The form of this question is “A, B or C?” The simplest form of the question is, “A?” Ideally someone will say, “disaster recovery”, you say, “Thanks” and the discussion continues smoothly. Alternatively, if you ask, “A or B”, someone might remember an issue related to the data repository and the discussion will veer off in that direction, leaving loose ends on the disaster recovery topic. Including the ludicrous possibility of dead reckoning adds a touch of humor which could be useful if you are trying to diffuse a tension-laden meeting, but it distracts people from the topic so use that gambit only when needed.

Be relaxed.
When asking a question you wish you didn’t have to ask, don’t make it worse for yourself by telegraphing your unease. Be relaxed, when you ask your question, wait for the answer, then let the discussion carry on. When you are nervous you will increase the anxiety level of the people around you, whether or not they are consciously aware of your discomfort.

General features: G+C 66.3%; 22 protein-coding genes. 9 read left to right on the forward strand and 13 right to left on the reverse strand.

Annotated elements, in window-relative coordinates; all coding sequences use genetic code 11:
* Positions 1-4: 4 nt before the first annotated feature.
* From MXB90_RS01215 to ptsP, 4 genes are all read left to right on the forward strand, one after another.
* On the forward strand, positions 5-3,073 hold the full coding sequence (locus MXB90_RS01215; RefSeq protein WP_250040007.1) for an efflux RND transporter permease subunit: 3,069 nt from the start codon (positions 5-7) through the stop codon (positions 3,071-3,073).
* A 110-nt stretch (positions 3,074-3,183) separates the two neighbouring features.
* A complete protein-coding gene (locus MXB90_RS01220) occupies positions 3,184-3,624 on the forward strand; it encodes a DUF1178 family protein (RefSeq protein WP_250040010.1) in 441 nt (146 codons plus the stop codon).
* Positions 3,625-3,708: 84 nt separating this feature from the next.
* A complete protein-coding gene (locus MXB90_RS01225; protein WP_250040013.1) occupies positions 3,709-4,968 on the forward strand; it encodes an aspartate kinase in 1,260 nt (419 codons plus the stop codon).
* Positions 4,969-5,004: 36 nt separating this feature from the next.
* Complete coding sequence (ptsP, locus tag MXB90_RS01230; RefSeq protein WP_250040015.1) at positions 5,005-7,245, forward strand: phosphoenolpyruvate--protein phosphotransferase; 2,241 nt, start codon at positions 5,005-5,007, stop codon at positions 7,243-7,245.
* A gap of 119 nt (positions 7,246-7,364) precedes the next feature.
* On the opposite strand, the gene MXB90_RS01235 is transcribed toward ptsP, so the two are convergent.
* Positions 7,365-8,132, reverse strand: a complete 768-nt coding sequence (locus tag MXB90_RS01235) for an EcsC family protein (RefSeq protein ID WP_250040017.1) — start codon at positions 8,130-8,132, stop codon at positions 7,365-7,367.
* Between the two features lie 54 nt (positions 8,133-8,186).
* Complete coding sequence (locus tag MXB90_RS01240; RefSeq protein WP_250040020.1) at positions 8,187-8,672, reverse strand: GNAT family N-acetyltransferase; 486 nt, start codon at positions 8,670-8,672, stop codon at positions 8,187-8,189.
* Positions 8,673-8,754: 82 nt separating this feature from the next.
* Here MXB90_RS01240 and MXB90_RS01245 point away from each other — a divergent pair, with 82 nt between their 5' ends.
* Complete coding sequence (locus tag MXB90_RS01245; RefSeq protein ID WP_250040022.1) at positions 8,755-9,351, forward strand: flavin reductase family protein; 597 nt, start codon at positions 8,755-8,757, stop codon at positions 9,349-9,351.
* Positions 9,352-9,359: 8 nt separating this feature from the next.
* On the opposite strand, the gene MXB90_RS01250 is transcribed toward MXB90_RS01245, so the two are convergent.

Asking questions is our job! When building trust and a shared consensus of reality, making assumptions is the kiss of death. Asking questions, even a question that you are sure everyone knows the answer to except for you, shows that you are paying attention and striving for a solid understanding. Interrupting for clarification can be done without disrupting the flow of discussion and without undermining ourselves.

Don’t forget to leave your comments below.

Cecilie Hoffman’s professional passion is to educate technical and business teams about the role of the business analyst, and to empower the business analysts themselves with tools, methods, strategies and confidence. Cecilie is a founding member of the Silicon Valley chapter of the IIBA. She authored the 2009 Bad Ass BA series for BA Times and most recently the poem, A is for Analysis. See her blog on her personal passion, motorcycle riding, at
[email protected].